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Delhi Wine Club
Four Seasons: Serve the Reserve with Food

Posted: Thursday, 20 October 2011 11:09

Four Seasons: Serve the Reserve with Food

Oct 24: Food is an important aspect of the enological experience and the right match of food and wine enhances the gastronomical experience. Four Seasons Wines organised a lunch for special invitees at the Olive Qutab, last week with the international cuisine Chef Saby demonstrating and preparing dishes live to match their wines, with a focus  on their Red Reserve Cabernet and Shiraz wines, writes Subhash Arora

Chef Saby and Abhay Kewadkar, the Chief Winemaker of Four Seasons (wine division of Vijay Mallya’s  UB group) who had stopped over specially from the winery in Baramati  on his way to Bangalore, took a select group of invited food critics and wine buffs through a gastronomical experience by pairing a few of Four Seasons wines with signature dishes prepared by Chef Saby.

There was the spicy chicken espatada to go with the clean, zingy, fresh and not-so-sweet Chenin Blanc which has vastly improved over the past few vintages. Sauvignon Blanc paired with the signature chicken and mushroom pizzas as well as the pepper, onion, tomato and mushroom pizzas made deliciously in the wood-fired oven was the perfect appetizer. For the red wine lovers, there was Fusili with tomato cream sauce that was paired with the Shiraz varietal.

The protagonist for the afternoon was certainly the Confit of duck leg with red cabbage slaw with caramelized shallot jus and prunes which Abhay took pains to point out had been soaked in the same wine, as might be expected. Chef Saby prepared it in front of the guests, on the live station- the specialty of the ‘glass house’ at Olive, post sealing of premises and re-opening a couple of years ago. The duck was crispy from the outside but beautifully soft inside, giving it an excellent texture and flavours that went very well with the full-bodied, spicy and slightly earthy Shiraz with ripe tannins matching the proteins of the meat.  It would have possibly won a Gold medal in the ‘food and wine match’ category at the Cathay Pacific HKIWSC from where I had recently returned after judging wines and ‘food and wine’.

 For the lovers of full bodied Cabernet Sauvignon Reserve there was Filo wrapped Portobello- smoked scarmozza ratatouille with mushroom salsa.

For the medium dry Rose (Blush) there was the special dessert- a Winter Choco spiced cake which was subtly spicy and excellent on its own but as a food-wine match it seemed to be a contrived match. Indians are not really used to wine with their desserts, anyway. I’d be happier slicing some soft, unseasoned cheese, possible our Indian cheese with black pepper or even red pepper, to go with this wine. But as I often emphasize, the food and wine match is a matter of personal choice and any pairing is subjective. 

Although their varietal white Viognier was not available at Olive, it is one of the best white wines Abhay has crafted.  He informed me that their Ritu Viognier had won a Bronze medal at the recently concluded Wine Style Asia Award in Singapore and would be showcased at the ‘Wine For Asia’ wine show to be held on 27-28 October in Singapore. The same wine had also won a Bronze last year at the Cathay Pacific Hong Kong International Wine and Spirit Competition (HKIWSC).  This would have been a good opportunity to somehow showcase this wine at Olive Qutab.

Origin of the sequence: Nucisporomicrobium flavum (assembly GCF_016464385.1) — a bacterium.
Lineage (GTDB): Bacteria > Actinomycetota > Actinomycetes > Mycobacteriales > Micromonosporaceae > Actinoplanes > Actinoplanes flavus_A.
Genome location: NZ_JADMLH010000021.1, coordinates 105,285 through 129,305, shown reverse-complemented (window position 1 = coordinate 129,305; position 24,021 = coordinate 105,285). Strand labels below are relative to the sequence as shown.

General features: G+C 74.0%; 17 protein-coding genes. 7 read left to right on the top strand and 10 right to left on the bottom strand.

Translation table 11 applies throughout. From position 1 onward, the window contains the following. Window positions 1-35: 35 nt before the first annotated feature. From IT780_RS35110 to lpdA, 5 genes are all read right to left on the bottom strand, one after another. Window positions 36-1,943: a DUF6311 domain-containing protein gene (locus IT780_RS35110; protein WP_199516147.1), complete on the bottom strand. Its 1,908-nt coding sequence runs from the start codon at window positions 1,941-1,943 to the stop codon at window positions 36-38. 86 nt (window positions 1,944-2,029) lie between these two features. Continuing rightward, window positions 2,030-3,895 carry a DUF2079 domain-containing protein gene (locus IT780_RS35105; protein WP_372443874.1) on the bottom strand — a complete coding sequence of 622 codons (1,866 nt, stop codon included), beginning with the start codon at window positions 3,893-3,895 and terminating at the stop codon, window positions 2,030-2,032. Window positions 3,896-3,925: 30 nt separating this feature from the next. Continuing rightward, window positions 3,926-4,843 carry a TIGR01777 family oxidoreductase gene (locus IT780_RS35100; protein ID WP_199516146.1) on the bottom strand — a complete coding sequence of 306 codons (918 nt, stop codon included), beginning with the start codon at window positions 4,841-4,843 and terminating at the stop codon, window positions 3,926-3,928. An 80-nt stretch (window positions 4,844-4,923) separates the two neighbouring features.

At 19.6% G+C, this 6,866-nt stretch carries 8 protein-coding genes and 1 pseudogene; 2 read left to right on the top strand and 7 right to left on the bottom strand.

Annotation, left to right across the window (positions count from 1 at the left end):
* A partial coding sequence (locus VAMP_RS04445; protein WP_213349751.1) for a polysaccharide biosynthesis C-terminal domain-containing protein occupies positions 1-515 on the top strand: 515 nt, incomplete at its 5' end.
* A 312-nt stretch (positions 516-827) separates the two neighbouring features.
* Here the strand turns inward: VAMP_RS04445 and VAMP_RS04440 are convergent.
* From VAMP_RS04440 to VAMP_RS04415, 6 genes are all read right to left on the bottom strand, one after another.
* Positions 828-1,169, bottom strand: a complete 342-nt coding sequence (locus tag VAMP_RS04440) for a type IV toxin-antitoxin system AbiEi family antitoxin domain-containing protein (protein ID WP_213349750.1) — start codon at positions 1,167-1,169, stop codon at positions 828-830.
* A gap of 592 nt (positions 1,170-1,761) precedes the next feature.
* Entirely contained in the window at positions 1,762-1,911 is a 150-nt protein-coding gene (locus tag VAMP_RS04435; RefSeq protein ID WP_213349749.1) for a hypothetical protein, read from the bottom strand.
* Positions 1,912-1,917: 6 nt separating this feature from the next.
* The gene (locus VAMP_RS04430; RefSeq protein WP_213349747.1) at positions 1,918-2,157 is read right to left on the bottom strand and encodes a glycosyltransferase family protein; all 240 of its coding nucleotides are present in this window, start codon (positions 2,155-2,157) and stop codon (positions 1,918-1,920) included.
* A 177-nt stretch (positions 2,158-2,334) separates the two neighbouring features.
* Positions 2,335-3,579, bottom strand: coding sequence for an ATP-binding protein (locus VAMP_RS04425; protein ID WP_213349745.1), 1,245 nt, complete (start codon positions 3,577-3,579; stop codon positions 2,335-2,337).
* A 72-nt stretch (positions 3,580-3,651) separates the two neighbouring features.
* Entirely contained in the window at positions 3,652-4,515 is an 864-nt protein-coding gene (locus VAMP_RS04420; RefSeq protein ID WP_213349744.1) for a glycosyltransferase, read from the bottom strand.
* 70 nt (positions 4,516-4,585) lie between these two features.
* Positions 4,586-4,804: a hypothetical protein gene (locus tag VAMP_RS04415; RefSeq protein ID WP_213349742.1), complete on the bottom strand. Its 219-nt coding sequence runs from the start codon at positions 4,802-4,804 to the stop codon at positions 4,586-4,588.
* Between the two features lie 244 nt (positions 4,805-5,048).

I was quite impressed by a small Guide titled as ‘A Window into the World of Wine’ that was being distributed to the guests at lunch and presumably is available to all the wine novices who are thirsting for knowledge on the wine basics but neither have time nor inclination to spend a lot of time attending wine seminars or read Jancis Robinson’s Oxford Companion to wines. 

Starting from defining wine, the 30-page attractive booklet takes you through the types of wine, winemaking process, wine regions of the world, grape varieties. It also guides you on wine tasting, how to taste, serve and store the wine, with tips on food and wine match. Taking you through the wine terminology, it also touches the contentious issue of screw-caps as the closure that Four Seasons Wines uses. Even the tasting notes of the wines they produce have been presented succinctly without the usual self-praising poetry to help the novice understand their wines. Highly recommended for those whose taste buds are itching to taste more wines but who feel awkward asking basic questions about wine. 

Contact who may possibly send you this useful booklet or tell you where to find it. Glancing through the booklet I was intrigued that all their wines have exactly 12.5% alcohol (except Viognier at 13.5%). While it would be a marvelous feat and certainly a positive characteristic since a majority of Maharashtra wines have higher alcohol content. I would need to visit the winery to convince myself of the universal twelve-five.

Subhash Arora

Disclosure: I was an international judge and president of one of the three panels at the Wine Style Asia Awards (WSAA) held at Conrad Centennial Hotel in Singapore over two days, earlier this month. However, the names of the country of the samples being tasted blind are not disclosed at this competition- so there is no way of knowing if this wine was served to my panel. But I did not even know if Four Seasons had entered their wines- I would have politely excused myself from judging any Indian wines, had I known. Kudos to Four Seasons and Abhay Kewadkar for a well earned recognition! Editor


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